A good trap has personality. A good trap feels like a malign force, a cruel enemy with a vicious sense of humour. A good trap seems to laugh at you even as it unleashes its several stages of lethal surprise.
The Chamber of Statues doesn't quite hurdle that bar. It's a little charmless, and it's competent rather than clever, but it nevertheless succeeds in providing a reasonable non-combat challenge for the players.
As the name suggests, this encounter is characterised by the presence of several statues. It features a gargantuan statue of a swordsman, two smaller statues of dragons, and then a collection of sculpted cherubs holding amphoras near the far door.
The room is an Obvious Trap. Players of any experience know that rooms with no visible enemies are more than they seem. When you add a collection of statues into the equation, it doesn't take a genius to see the rough shape of what's coming.
That's okay, though. Traps should speak ahead of themselves. While, strictly speaking, a completely undetectable trap is more effective, it's less dramatically interesting, and often more than a little unfair. Part of the fun of traps is knowing there's one coming, but not knowing exactly what form it will take or how to protect against it.
When players enter the room, the door locks behind them, and the big statue starts swinging its sword in a circle. Characters within its arc take damage and get knocked prone. There's only a thin space around the western edge of the room that's out of range, although there's a much larger vacant area near the dragon statues.
The dragons, naturally, are dangerous too. When PCs step between them and the swordsman, the dragons fire a force blast which pushes those it hits back into the swordsman's reach.
One place where this encounter falls short is in disarming the trap. A good trap should have several viable paths for countering it. Here avoidance is a good strategy, but players may also want to attack the statue or attempt to disarm it. The module provides rules for both these ideas, but both the difficulty and the amount of time required for success make them all but useless. Players who try to think outside the box will be brutally shut down if the encounter is run as printed.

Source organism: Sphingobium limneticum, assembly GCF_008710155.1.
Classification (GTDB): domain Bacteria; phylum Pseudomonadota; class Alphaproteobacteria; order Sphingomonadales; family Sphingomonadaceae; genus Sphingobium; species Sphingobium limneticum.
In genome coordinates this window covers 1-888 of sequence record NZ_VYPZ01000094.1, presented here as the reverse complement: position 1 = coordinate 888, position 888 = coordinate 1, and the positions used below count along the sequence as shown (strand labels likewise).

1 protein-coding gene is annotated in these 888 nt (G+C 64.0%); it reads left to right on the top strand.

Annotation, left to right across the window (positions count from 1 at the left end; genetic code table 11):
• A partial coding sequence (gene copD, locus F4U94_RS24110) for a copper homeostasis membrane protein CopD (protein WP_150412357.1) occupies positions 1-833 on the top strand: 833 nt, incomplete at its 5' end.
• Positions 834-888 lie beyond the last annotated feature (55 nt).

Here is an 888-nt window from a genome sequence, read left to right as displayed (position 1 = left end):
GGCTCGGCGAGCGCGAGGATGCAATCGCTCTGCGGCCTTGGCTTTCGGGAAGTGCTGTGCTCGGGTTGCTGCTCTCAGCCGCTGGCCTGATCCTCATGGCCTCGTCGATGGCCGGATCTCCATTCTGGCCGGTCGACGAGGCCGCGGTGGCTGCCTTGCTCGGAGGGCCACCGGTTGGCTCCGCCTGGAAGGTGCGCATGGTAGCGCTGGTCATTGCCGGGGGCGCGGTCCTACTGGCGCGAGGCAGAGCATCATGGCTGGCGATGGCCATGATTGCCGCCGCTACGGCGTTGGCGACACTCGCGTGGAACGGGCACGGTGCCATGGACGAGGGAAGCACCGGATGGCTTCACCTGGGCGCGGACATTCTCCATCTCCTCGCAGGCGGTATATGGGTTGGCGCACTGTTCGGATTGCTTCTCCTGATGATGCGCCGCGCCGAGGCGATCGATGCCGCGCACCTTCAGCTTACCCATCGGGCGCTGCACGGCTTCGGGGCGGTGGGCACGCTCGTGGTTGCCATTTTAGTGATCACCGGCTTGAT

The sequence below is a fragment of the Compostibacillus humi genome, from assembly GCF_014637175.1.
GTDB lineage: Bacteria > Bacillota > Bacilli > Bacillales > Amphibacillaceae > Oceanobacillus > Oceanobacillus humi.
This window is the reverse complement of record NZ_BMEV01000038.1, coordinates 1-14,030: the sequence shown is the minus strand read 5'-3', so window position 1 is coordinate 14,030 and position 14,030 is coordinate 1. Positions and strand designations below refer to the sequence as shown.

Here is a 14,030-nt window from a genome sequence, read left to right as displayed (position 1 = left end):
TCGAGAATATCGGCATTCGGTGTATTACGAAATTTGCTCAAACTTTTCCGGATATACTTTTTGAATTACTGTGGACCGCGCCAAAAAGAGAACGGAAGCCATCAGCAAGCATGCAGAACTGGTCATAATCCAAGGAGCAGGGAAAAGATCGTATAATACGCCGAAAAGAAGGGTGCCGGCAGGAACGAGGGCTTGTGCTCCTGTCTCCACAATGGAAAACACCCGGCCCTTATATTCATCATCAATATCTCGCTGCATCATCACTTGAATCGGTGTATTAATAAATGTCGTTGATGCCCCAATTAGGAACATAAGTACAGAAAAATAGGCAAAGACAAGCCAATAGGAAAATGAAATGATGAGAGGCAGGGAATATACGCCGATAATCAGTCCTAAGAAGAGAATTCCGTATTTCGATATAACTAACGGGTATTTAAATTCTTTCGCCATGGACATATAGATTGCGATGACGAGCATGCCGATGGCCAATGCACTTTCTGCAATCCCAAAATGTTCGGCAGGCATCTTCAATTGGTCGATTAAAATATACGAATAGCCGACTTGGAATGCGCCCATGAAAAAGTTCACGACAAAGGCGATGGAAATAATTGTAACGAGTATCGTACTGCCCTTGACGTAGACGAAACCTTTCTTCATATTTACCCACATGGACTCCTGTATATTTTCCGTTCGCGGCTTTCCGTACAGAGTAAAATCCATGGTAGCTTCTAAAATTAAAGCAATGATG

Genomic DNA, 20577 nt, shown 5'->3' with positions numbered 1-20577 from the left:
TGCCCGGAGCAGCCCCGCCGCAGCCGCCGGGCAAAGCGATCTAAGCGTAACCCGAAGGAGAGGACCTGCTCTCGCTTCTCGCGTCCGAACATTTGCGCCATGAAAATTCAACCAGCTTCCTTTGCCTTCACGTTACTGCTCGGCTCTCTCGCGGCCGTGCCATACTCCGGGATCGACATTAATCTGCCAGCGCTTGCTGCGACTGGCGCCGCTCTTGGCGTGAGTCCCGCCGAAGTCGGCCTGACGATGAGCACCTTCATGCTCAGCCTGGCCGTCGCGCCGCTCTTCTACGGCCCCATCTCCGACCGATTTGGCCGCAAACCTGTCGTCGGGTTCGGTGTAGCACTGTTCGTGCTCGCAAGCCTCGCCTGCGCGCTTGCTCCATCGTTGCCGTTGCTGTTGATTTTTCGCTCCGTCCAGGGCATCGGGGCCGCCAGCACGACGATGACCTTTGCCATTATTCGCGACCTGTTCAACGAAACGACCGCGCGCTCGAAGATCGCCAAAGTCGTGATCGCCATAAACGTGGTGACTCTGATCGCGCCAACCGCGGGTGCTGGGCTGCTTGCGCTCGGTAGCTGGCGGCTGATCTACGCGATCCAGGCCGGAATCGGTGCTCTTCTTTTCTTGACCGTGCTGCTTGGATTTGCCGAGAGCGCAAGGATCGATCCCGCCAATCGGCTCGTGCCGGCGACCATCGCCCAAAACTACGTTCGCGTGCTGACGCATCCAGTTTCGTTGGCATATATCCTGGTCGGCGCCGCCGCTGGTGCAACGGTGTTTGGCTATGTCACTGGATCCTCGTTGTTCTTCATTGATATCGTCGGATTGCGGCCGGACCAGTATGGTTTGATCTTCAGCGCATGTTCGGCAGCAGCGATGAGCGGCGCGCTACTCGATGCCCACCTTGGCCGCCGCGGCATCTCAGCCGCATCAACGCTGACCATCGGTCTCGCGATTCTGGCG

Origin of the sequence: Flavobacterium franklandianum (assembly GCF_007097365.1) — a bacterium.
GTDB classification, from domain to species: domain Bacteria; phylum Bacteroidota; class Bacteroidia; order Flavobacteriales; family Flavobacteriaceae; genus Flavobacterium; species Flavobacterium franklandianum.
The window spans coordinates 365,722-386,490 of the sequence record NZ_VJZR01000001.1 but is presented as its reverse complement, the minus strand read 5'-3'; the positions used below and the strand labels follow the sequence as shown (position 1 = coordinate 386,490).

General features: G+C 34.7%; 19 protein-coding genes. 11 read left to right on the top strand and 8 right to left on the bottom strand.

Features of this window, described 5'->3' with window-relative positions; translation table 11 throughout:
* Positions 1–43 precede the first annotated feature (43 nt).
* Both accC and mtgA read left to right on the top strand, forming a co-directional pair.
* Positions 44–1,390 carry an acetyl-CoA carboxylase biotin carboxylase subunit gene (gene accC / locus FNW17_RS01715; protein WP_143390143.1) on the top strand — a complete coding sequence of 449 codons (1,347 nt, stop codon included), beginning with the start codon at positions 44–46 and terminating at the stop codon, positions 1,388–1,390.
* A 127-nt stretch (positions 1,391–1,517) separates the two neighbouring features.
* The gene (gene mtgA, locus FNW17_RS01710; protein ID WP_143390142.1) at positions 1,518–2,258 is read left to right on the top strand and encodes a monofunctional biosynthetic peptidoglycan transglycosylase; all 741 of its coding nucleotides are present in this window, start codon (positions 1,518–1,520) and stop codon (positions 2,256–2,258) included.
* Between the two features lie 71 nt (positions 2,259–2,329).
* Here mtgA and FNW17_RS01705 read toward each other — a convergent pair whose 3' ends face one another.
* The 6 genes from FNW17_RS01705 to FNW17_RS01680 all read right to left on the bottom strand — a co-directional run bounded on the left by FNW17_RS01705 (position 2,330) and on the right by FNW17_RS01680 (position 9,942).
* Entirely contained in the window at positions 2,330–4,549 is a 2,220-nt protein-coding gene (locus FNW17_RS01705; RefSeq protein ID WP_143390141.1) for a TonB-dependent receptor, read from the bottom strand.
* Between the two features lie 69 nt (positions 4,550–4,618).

Once players have passed the swordsman and dragons, they come to the water-bearing cherubs. Once a player has stepped between the cherubs, a magical curtain of force descends, sealing them in the area near the door (which is of course locked), and an unending torrent of magical water starts spilling from the amphoras. In three rounds it reaches a sufficient height to fully submerge the trapped player, and then commences rotating like a whirlpool, smashing its victim against the walls.
The trap falls down a little here too. Getting out of the water trap involves either smashing the cherubs, "disarming" them with Thievery, or "unmagicking" them with Arcana. It's not immediately obvious, without a little DM prompting, that the cherubs protrude through the magical barrier, allowing players outside the trap to help, nor is it clear how Thievery might help in overcoming what is apparently a magical trap. The solution is neither intuitive nor logical, which makes it that much less satisfying when you hit upon it.
Furthermore, the trap reckons without the Eladrin fey step power. In the second group that I saw attempt this room, the victim was an Eladrin fighter, who was able to contemptuously teleport to safety and watch the trap rather pathetically attempt to drown an empty room.
In any case, assuming the players actually do attempt to break the cherubs to stop the trap, they'll discover that the dragon statues have a magically increased range once the water trap is activated, and each interference with the cherubs provokes another force blast. It's challenging, but it's also frustrating and more than a little cheap.
Players who eventually overcome the combination of traps might well be asking exactly how Kalarel and his minions deal with this room on a daily basis, given it's the only way into the final chambers of Kalarel's lair. The answer is simple, explains the module - the traps only target non-evil creatures, duh.
Possibly if Kalarel was spending less time sculpting massive magical statues of swordsmen and building pretty little stone angels, he might have already opened the rift to the Shadowfell and made this whole business redundant.